Jeffrey and I went to Provence with our dearest friends, Barbara and Bobby Liberman, who took us to the Bistrot de Mougins, one of their favorite restaurants. The owner, Alain Ballatore, kindly gave me the recipe for their famous fig tart, which inspired these fig preserves. OMG. It may be the best thing I've ever made! Whenever I serve it on a cheese board, my guests always insist on taking the leftovers home!
- 2 teaspoons grated orange zest (2 oranges)
- 1/2 cup freshly squeezed orange juice
- 3¾ cups sugar
- 1 vanilla bean, split lengthwise
- 2 pounds fresh ripe purple figs, stems removed and halved lengthwise
- 12 slices sourdough bread, for serving
- 8 ounces creamy goat cheese, such as Montrachet, for serving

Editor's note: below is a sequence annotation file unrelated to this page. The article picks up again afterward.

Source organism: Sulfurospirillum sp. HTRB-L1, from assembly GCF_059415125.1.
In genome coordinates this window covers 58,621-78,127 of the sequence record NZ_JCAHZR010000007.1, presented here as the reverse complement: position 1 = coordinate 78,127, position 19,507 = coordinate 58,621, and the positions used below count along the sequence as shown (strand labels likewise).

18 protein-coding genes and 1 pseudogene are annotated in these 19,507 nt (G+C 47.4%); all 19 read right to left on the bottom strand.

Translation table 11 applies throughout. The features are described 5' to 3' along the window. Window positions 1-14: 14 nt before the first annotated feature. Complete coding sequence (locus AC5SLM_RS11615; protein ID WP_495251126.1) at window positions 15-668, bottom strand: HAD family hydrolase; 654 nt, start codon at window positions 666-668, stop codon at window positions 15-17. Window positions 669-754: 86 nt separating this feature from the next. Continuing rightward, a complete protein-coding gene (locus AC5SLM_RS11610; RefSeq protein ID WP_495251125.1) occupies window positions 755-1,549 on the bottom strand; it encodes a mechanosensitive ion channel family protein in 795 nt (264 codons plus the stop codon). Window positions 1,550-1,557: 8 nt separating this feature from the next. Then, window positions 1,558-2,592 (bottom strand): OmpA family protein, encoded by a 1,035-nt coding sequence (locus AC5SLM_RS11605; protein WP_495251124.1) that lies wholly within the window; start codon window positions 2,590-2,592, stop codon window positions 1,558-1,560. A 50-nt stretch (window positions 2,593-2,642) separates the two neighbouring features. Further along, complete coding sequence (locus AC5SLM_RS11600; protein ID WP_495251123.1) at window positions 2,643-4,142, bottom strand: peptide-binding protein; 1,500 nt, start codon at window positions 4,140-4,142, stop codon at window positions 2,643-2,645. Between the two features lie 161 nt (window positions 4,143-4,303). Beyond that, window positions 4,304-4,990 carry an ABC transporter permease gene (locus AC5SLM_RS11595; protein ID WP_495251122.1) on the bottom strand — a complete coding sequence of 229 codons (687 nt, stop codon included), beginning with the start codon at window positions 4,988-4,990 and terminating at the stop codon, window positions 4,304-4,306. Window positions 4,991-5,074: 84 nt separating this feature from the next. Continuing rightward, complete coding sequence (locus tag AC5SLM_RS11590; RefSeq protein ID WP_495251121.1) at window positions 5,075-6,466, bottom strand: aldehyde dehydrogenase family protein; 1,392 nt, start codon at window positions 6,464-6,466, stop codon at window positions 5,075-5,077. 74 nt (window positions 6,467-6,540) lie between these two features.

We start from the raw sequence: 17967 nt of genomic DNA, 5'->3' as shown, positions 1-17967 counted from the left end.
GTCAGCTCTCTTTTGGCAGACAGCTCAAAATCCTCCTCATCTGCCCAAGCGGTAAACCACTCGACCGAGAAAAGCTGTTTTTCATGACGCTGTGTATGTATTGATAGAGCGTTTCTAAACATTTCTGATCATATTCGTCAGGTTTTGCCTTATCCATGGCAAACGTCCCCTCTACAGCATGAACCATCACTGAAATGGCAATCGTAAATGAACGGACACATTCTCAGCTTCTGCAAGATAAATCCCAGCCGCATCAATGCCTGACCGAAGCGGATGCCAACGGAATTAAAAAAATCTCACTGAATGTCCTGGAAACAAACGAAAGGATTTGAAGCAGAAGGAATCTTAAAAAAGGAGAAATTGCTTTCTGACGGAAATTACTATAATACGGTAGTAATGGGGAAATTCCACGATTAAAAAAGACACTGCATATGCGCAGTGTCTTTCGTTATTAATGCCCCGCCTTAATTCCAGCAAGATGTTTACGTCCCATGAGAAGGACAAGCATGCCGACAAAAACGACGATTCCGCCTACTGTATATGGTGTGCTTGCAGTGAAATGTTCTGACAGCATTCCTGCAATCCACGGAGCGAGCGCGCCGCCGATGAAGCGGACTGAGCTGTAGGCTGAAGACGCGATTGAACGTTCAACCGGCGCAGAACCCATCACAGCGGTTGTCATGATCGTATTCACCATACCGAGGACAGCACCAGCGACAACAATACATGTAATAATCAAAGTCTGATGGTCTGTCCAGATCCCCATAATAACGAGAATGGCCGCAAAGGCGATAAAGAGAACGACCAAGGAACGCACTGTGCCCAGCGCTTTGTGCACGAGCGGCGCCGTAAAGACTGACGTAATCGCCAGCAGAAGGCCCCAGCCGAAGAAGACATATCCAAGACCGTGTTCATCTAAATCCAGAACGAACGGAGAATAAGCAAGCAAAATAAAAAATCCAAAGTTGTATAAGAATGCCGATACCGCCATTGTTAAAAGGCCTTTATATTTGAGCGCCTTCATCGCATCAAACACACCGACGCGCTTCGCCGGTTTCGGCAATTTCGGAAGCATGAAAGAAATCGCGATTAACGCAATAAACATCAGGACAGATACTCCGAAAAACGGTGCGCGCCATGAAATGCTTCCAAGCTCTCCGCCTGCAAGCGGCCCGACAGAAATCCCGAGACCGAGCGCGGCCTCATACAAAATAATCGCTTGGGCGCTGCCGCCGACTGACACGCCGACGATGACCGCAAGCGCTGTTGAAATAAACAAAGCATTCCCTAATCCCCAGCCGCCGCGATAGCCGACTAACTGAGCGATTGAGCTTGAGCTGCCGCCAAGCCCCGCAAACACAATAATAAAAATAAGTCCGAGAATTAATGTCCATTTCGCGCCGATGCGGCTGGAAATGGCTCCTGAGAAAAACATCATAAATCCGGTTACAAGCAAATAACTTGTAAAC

Place the orange zest and orange juice in a medium (10-inch) heavy-bottomed pot or Dutch oven, such as Le Creuset. Add the sugar, vanilla bean, and figs to the pot. Cover and bring to a full boil over medium heat. (Don't worry; it may look dry.) Stir the mixture and boil hard for 1 minute, stirring to dissolve the sugar.
Lower the heat, and cook uncovered at a full simmer for 50 minutes to 1 hour and 15 minutes, stirring occasionally. You want the little bubbles to be throughout the pot, not just at the edges. After 45 minutes, refrigerate a small amount of the liquid to see if it becomes syrupy. It should be like a soft fruit preserve. Keep cooking just until the liquid starts to gel when cold. If the liquid is too firm, add a little orange juice or water, cook for a minute, and test it again until it's right. Depending on how ripe the figs are, they will probably keep their shape, but it's fine if they don't. Discard the vanilla bean and serve or refrigerate.
Before serving, toast or grill the bread and spread with goat cheese. Spoon the fig preserves on top and serve.
Make Ahead: The fig preserves can be prepared up to 2 weeks ahead and refrigerated. Toast the bread and assemble the bruschettas before serving.